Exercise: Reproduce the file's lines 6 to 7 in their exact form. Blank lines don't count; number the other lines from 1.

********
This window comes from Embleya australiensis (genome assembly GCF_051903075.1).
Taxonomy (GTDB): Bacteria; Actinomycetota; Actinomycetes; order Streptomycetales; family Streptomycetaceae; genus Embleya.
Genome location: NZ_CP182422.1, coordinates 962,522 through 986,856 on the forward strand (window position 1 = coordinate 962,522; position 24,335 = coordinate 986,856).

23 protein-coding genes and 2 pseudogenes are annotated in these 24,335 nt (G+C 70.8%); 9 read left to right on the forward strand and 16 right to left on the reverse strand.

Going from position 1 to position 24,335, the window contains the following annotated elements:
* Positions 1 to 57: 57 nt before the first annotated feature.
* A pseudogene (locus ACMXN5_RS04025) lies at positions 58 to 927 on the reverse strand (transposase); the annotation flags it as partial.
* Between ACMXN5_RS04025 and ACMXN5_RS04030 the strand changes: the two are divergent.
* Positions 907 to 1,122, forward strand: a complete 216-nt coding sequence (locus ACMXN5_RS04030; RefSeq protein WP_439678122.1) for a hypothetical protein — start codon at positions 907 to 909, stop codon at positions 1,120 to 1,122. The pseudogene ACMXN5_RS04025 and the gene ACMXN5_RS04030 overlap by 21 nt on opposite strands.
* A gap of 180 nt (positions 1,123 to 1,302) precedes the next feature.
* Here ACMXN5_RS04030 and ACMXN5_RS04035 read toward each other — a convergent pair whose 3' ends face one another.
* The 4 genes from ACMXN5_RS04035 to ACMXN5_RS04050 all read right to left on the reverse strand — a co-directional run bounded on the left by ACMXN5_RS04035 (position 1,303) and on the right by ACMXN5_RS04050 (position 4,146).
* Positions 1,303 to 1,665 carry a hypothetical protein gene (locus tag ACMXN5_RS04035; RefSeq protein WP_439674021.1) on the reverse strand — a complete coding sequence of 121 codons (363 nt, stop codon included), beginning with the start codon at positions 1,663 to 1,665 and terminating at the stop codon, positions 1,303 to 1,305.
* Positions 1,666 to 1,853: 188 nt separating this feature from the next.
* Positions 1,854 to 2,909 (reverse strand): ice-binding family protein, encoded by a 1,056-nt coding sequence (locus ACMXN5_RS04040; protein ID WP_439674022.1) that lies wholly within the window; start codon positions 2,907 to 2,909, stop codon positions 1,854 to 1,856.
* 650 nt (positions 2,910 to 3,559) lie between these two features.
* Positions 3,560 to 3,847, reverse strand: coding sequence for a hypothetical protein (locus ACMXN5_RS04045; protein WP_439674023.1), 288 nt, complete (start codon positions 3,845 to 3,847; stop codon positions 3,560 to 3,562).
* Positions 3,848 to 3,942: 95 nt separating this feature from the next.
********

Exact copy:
* Positions 1 to 57: 57 nt before the first annotated feature.
* A pseudogene (locus ACMXN5_RS04025) lies at positions 58 to 927 on the reverse strand (transposase); the annotation flags it as partial.